Who doesn’t love a good digital collection? It’s just so handy having everything right there at your fingertips instead of having to schlep all over creation to track it down. Why isn’t everything digitized? Well, for one thing, it takes a whole lot more effort than you think.
Way back in 2015, the folks from the Corning Museum of Glass’s Rakow Library approached me about digitizing the Thatcher GlassManufacturing Company Collection. From 1905 to 1985, the company produced milk, beer, and juice bottles, as well as other food containers right here in Elmira. Our collection includes bottle and container designs, company newsletters, advertising, annual reports, financial reports, correspondence regarding corporate lobbying, and other administrative records. If you’re into the history of bottles or glass or manufacturing or labor or environmental lobbying, this is the collection for you. I was excited at the prospect of digitizing it, but I knew from experience it would be a job of work, and one which would keep me from my usual duties. We decided to apply for a $10,000 grant from the South Central Regional Library Council so we could hire someone to help with the project. In the spring of 2016, we received $5,000 and off we went.
Contrary to popular belief, the first step in any digitization project is not scanning: it’s planning. Since we only received half of the money we requested, we needed to prioritize which parts of the collection would be digitized. We decided to start with the 3.5 linear feet of bottle designs, then move on to company newsletters, and finish with as much promotional material as we could until the funds ran out.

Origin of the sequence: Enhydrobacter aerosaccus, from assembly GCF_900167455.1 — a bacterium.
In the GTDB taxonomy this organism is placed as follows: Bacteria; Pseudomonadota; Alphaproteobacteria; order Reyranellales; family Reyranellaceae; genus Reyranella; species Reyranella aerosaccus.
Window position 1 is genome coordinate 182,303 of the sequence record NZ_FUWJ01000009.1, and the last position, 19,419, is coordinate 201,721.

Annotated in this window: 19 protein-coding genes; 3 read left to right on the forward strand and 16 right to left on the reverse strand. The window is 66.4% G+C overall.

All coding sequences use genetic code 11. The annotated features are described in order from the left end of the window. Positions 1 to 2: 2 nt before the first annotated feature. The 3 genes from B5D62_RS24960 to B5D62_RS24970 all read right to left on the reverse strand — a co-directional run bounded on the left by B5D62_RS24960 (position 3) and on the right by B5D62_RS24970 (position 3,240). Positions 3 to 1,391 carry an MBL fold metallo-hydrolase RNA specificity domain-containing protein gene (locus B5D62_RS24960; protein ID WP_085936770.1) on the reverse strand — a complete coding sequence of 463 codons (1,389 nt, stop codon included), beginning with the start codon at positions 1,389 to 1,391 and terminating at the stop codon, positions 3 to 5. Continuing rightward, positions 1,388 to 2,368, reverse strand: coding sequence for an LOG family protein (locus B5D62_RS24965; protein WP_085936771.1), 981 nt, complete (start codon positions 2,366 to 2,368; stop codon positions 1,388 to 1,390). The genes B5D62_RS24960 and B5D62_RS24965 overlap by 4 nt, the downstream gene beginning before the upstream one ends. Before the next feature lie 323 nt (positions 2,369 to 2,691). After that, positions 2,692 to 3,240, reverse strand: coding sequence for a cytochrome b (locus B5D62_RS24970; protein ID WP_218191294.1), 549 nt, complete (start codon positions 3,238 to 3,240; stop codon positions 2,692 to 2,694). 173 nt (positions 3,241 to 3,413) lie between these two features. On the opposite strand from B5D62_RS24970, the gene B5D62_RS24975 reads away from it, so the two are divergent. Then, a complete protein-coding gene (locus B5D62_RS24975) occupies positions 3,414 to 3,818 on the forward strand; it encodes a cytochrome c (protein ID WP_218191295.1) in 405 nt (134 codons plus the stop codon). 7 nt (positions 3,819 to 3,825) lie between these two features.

|Priority 2 - Company newsletters|
|Priority 3 - Advertising and promotional material|
Next, we had to figure out metadata. For those of you who aren’t professional librarians, metadata is information about an image. The right metadata can not only let viewers know what they are looking at, it can also make it easier to find that image in the first place. The trick is figuring out the right metadata for the project. When we collaborated with the Chemung County Library District on a digital collection of historic flood photos our metadata fields included photographer, location, date, and flood. Since those fields wouldn’t work for the Thatcher bottle designs, we settled on project number, client, bottle type, designer, and date(s) of creation.
With our plan in one hand and a big wad of cash in the other, we hired Corning Community College student, Christina to do all the scanning and data entry. She got started working back in December and has already fully digitized 570 items. At this rate we will be on schedule to have the collection on-line by this time next year.